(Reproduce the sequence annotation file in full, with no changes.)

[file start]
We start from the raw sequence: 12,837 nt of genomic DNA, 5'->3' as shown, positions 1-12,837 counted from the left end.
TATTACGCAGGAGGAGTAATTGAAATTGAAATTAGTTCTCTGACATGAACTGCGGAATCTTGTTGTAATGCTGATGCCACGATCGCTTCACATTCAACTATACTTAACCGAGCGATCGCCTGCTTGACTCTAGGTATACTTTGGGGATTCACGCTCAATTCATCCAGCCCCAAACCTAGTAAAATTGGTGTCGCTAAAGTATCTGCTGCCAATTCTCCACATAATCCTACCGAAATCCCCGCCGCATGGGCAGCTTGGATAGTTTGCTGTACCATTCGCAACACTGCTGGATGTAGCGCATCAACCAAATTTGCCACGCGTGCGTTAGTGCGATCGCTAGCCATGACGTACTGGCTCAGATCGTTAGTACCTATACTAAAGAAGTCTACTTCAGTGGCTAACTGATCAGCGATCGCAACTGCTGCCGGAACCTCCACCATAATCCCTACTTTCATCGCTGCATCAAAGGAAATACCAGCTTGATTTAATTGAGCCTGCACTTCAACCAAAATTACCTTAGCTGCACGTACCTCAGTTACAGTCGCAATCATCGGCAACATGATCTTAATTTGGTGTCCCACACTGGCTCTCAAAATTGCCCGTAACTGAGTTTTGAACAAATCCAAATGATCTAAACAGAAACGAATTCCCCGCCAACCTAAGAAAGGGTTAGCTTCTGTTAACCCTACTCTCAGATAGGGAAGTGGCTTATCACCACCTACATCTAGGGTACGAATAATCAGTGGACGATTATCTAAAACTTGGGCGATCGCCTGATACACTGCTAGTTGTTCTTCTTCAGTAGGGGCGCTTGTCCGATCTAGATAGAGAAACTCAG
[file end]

We start from the raw sequence: 12,837 nt of genomic DNA, 5'->3' as shown, positions 1-12,837 counted from the left end.
TATTACGCAGGAGGAGTAATTGAAATTGAAATTAGTTCTCTGACATGAACTGCGGAATCTTGTTGTAATGCTGATGCCACGATCGCTTCACATTCAACTATACTTAACCGAGCGATCGCCTGCTTGACTCTAGGTATACTTTGGGGATTCACGCTCAATTCATCCAGCCCCAAACCTAGTAAAATTGGTGTCGCTAAAGTATCTGCTGCCAATTCTCCACATAATCCTACCGAAATCCCCGCCGCATGGGCAGCTTGGATAGTTTGCTGTACCATTCGCAACACTGCTGGATGTAGCGCATCAACCAAATTTGCCACGCGTGCGTTAGTGCGATCGCTAGCCATGACGTACTGGCTCAGATCGTTAGTACCTATACTAAAGAAGTCTACTTCAGTGGCTAACTGATCAGCGATCGCAACTGCTGCCGGAACCTCCACCATAATCCCTACTTTCATCGCTGCATCAAAGGAAATACCAGCTTGATTTAATTGAGCCTGCACTTCAACCAAAATTACCTTAGCTGCACGTACCTCAGTTACAGTCGCAATCATCGGCAACATGATCTTAATTTGGTGTCCCACACTGGCTCTCAAAATTGCCCGTAACTGAGTTTTGAACAAATCCAAATGATCTAAACAGAAACGAATTCCCCGCCAACCTAAGAAAGGGTTAGCTTCTGTTAACCCTACTCTCAGATAGGGAAGTGGCTTATCACCACCTACATCTAGGGTACGAATAATCAGTGGACGATTATCTAAAACTTGGGCGATCGCCTGATACACTGCTAGTTGTTCTTCTTCAGTAGGGGCGCTTGTCCGATCTAGATAGAGAAACTCAG